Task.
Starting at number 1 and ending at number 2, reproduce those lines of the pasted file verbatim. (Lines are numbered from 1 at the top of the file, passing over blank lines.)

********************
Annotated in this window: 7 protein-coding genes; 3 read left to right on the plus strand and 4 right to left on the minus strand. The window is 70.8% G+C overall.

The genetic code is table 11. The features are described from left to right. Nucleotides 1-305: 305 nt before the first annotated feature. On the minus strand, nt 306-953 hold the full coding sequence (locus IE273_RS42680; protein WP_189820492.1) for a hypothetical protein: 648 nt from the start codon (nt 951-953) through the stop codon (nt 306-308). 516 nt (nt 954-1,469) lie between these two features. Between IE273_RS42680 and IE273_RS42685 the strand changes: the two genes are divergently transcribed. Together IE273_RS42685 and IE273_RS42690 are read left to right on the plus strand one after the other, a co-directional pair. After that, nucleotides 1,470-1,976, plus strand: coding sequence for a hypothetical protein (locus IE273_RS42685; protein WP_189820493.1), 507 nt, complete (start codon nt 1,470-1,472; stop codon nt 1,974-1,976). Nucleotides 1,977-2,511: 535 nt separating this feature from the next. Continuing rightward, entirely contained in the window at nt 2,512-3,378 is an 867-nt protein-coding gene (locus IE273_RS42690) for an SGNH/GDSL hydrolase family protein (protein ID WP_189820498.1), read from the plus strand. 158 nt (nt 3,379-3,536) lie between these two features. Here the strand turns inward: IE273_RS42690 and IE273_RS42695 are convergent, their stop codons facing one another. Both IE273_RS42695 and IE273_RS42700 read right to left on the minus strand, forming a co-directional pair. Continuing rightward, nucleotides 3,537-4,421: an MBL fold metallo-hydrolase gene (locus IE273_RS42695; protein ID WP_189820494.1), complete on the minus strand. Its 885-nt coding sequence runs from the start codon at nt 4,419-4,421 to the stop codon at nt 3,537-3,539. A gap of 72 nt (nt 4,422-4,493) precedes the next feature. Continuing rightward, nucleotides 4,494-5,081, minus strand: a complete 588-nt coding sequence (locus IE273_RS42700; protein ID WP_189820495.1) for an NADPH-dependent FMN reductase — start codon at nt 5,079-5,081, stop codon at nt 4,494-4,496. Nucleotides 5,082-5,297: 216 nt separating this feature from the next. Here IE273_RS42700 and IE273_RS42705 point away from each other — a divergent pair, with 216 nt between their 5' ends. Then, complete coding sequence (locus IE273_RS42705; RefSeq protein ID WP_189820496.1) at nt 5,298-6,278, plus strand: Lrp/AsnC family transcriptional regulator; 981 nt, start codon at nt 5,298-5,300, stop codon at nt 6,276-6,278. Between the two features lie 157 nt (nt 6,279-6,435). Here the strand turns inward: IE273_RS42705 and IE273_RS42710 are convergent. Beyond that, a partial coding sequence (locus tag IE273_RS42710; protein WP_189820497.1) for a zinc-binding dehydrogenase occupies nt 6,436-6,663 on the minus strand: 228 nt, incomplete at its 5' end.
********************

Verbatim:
Annotated in this window: 7 protein-coding genes; 3 read left to right on the plus strand and 4 right to left on the minus strand. The window is 70.8% G+C overall.

The genetic code is table 11. The features are described from left to right. Nucleotides 1-305: 305 nt before the first annotated feature. On the minus strand, nt 306-953 hold the full coding sequence (locus IE273_RS42680; protein WP_189820492.1) for a hypothetical protein: 648 nt from the start codon (nt 951-953) through the stop codon (nt 306-308). 516 nt (nt 954-1,469) lie between these two features. Between IE273_RS42680 and IE273_RS42685 the strand changes: the two genes are divergently transcribed. Together IE273_RS42685 and IE273_RS42690 are read left to right on the plus strand one after the other, a co-directional pair. After that, nucleotides 1,470-1,976, plus strand: coding sequence for a hypothetical protein (locus IE273_RS42685; protein WP_189820493.1), 507 nt, complete (start codon nt 1,470-1,472; stop codon nt 1,974-1,976). Nucleotides 1,977-2,511: 535 nt separating this feature from the next. Continuing rightward, entirely contained in the window at nt 2,512-3,378 is an 867-nt protein-coding gene (locus IE273_RS42690) for an SGNH/GDSL hydrolase family protein (protein ID WP_189820498.1), read from the plus strand. 158 nt (nt 3,379-3,536) lie between these two features. Here the strand turns inward: IE273_RS42690 and IE273_RS42695 are convergent, their stop codons facing one another. Both IE273_RS42695 and IE273_RS42700 read right to left on the minus strand, forming a co-directional pair. Continuing rightward, nucleotides 3,537-4,421: an MBL fold metallo-hydrolase gene (locus IE273_RS42695; protein ID WP_189820494.1), complete on the minus strand. Its 885-nt coding sequence runs from the start codon at nt 4,419-4,421 to the stop codon at nt 3,537-3,539. A gap of 72 nt (nt 4,422-4,493) precedes the next feature. Continuing rightward, nucleotides 4,494-5,081, minus strand: a complete 588-nt coding sequence (locus IE273_RS42700; protein ID WP_189820495.1) for an NADPH-dependent FMN reductase — start codon at nt 5,079-5,081, stop codon at nt 4,494-4,496. Nucleotides 5,082-5,297: 216 nt separating this feature from the next. Here IE273_RS42700 and IE273_RS42705 point away from each other — a divergent pair, with 216 nt between their 5' ends. Then, complete coding sequence (locus IE273_RS42705; RefSeq protein ID WP_189820496.1) at nt 5,298-6,278, plus strand: Lrp/AsnC family transcriptional regulator; 981 nt, start codon at nt 5,298-5,300, stop codon at nt 6,276-6,278. Between the two features lie 157 nt (nt 6,279-6,435). Here the strand turns inward: IE273_RS42705 and IE273_RS42710 are convergent. Beyond that, a partial coding sequence (locus tag IE273_RS42710; protein WP_189820497.1) for a zinc-binding dehydrogenase occupies nt 6,436-6,663 on the minus strand: 228 nt, incomplete at its 5' end.